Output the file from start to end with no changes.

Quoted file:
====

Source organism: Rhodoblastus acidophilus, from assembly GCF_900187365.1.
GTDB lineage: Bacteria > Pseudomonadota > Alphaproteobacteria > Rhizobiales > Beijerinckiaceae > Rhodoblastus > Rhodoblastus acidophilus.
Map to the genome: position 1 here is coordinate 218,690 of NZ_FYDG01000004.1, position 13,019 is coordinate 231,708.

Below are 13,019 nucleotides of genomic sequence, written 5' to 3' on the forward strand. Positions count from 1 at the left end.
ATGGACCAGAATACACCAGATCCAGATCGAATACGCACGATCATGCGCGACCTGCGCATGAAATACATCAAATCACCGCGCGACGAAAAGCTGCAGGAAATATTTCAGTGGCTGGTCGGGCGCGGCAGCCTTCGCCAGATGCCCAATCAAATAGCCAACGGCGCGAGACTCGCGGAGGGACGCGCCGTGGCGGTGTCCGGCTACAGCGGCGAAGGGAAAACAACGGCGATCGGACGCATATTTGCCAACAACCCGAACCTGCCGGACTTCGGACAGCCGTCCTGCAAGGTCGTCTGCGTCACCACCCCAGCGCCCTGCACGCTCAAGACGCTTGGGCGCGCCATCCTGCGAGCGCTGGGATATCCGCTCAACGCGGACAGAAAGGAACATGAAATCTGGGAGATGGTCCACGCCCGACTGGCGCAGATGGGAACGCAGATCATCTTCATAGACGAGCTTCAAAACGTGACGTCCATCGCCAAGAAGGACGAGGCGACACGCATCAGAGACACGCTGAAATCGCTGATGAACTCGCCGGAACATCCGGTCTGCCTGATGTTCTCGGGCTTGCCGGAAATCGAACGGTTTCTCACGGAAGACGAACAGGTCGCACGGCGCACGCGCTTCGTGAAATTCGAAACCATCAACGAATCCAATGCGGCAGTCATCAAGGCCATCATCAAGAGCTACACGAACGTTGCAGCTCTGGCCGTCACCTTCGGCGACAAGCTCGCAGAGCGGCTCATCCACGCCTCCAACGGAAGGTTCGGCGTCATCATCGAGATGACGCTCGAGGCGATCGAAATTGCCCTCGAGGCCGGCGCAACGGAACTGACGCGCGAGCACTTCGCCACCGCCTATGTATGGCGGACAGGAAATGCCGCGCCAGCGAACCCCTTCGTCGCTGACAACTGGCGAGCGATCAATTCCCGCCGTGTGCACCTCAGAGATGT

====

Source organism: Rhodoblastus acidophilus, from assembly GCF_900187365.1.
GTDB lineage: Bacteria > Pseudomonadota > Alphaproteobacteria > Rhizobiales > Beijerinckiaceae > Rhodoblastus > Rhodoblastus acidophilus.
Map to the genome: position 1 here is coordinate 218,690 of NZ_FYDG01000004.1, position 13,019 is coordinate 231,708.

Below are 13,019 nucleotides of genomic sequence, written 5' to 3' on the forward strand. Positions count from 1 at the left end.
ATGGACCAGAATACACCAGATCCAGATCGAATACGCACGATCATGCGCGACCTGCGCATGAAATACATCAAATCACCGCGCGACGAAAAGCTGCAGGAAATATTTCAGTGGCTGGTCGGGCGCGGCAGCCTTCGCCAGATGCCCAATCAAATAGCCAACGGCGCGAGACTCGCGGAGGGACGCGCCGTGGCGGTGTCCGGCTACAGCGGCGAAGGGAAAACAACGGCGATCGGACGCATATTTGCCAACAACCCGAACCTGCCGGACTTCGGACAGCCGTCCTGCAAGGTCGTCTGCGTCACCACCCCAGCGCCCTGCACGCTCAAGACGCTTGGGCGCGCCATCCTGCGAGCGCTGGGATATCCGCTCAACGCGGACAGAAAGGAACATGAAATCTGGGAGATGGTCCACGCCCGACTGGCGCAGATGGGAACGCAGATCATCTTCATAGACGAGCTTCAAAACGTGACGTCCATCGCCAAGAAGGACGAGGCGACACGCATCAGAGACACGCTGAAATCGCTGATGAACTCGCCGGAACATCCGGTCTGCCTGATGTTCTCGGGCTTGCCGGAAATCGAACGGTTTCTCACGGAAGACGAACAGGTCGCACGGCGCACGCGCTTCGTGAAATTCGAAACCATCAACGAATCCAATGCGGCAGTCATCAAGGCCATCATCAAGAGCTACACGAACGTTGCAGCTCTGGCCGTCACCTTCGGCGACAAGCTCGCAGAGCGGCTCATCCACGCCTCCAACGGAAGGTTCGGCGTCATCATCGAGATGACGCTCGAGGCGATCGAAATTGCCCTCGAGGCCGGCGCAACGGAACTGACGCGCGAGCACTTCGCCACCGCCTATGTATGGCGGACAGGAAATGCCGCGCCAGCGAACCCCTTCGTCGCTGACAACTGGCGAGCGATCAATTCCCGCCGTGTGCACCTCAGAGATGT